B.A. Political Science and French, Union University
M.A. Intercultural Service, Leadership, and Management, SIT Graduate Institute
M.A. Communication, University of Washington
Ph.D. Candidate, Communication, University of Washington
Mailing: Box 358530, 18115 Campus Way NE, Bothell, WA 98011-8246
My courses focus on understanding the complex relationships among media, culture, and society and draw upon the intellectual lineages of cultural studies, American and ethnic studies, and feminist studies. I aim to give students the analytical tools to critically examine how power, privilege, and difference operate in popular and contemporary media. I also endeavor to give students practical skills in new media technologies that allow them to challenge dominant media discourses.
My teaching philosophy centers on the premise that students are not merely knowledge receptors, but they are knowledge creators. It is my role to provide the intellectual and analytical resources for students to build their understanding of course content. I believe students learn best when they are actively engaged in the classroom, when content is relevant to their lives, and when they are allowed to draw on their own ideas, experiences, and opinions to generate knowledge. To implement this philosophy, I employ multimodal, experiential, and inclusive teaching methods.
Recent Courses Taught
BIS 235 Critical Media Literacy [Fall 2015; Spring 2016)
BISAES 369 American Culture & Mass Media (Winter 2016)
My research interrogates the cultural production, representation, and reception of the active body in popular media. In particular, I leverage feminist media studies and physical cultural studies to critically analyze the intersecting discourses of gender, race, class, nationality, and/or sexuality surrounding the physicality of female athletes, fighters, action heroes, etc. I critically probe the changing perspectives on women’s active bodies in 21st-century America in an attempt to challenge a status quo that marginalizes women in physical culture.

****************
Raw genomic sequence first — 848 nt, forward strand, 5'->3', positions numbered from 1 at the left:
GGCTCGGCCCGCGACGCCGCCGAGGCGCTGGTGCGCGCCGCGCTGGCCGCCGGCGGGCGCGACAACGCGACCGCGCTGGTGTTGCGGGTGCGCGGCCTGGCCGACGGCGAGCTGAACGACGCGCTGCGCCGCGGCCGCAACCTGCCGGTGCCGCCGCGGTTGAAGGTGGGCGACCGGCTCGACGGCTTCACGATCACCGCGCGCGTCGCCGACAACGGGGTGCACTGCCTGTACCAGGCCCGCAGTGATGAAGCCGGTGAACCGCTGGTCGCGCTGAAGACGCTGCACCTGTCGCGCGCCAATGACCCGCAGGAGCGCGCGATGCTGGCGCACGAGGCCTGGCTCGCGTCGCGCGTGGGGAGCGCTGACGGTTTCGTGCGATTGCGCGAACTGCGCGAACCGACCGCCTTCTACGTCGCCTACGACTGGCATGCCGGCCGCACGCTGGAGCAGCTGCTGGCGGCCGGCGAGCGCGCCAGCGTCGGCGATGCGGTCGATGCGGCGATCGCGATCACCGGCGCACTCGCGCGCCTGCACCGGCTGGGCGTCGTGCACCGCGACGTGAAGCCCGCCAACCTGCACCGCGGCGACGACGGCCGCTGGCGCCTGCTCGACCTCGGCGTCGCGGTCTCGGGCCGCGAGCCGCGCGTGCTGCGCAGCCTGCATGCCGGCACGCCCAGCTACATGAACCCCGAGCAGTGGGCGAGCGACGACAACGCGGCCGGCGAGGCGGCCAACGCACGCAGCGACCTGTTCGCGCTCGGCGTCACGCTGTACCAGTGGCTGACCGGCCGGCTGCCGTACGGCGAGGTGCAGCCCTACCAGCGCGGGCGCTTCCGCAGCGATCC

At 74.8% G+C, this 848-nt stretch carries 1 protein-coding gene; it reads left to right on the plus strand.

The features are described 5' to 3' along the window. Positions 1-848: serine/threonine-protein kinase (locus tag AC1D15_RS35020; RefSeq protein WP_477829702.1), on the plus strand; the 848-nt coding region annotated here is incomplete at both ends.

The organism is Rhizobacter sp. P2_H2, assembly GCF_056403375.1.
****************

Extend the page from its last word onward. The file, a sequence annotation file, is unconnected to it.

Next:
My dissertation, Converging Media and Divergent Bodies: Articulations of Powerful Women in the Ultimate Fighting Championship (UFC), examines the ways that the mixed-martial arts media giant and fight promoter negotiates representations of powerful women’s bodies within a converging media climate. The guiding questions for this project are deeply invested in the mediation of the body, femininities, difference (gender, race, sexuality, class, nationality, etc.), and physical power. My overarching questions include: What are the production logics that enable the visibility of women in a sport they were recently excluded from? How do the sights, sounds, and performances that layer converging UFC media illuminate competing discourses of femininities, difference, and the body? Finally, who is included and excluded from participating in this emerging space of representation and why? Converging Media and Divergent Bodies collectively weaves insights from the production, representation, and reception of UFC media and illuminates the struggles remaining for women’s physical participation in culture even amidst the compelling changes heralded by their inclusion in the UFC.
McClearen, J. (forthcoming). “Unbelievable Bodies: Audience Readings of Action Heroines as Post-Feminist Visual Metaphor.” Continuum: Journal of Media and Cultural Studies.
McClearen, J. (accepted). “The Paradox of Fallon’s Fight: The Interlocking Discourses of Sexism and Cissexism in Mixed-Martial Arts Fighting.” Special Issue on Sexism, edited by Sara Ahmed. New Formations: A Journal of Culture, Theory, and Politics.
McClearen, J. (2015). “Gladiator in a Suit? Scandal’s Olivia Pope and the Post-Identity Regulation of Physical Agency.” In Kumarini Silva and Kaitlyn Mendes (eds.) Feminist Erasures: Challenging Backlash Culture. Palgrave Macmillan.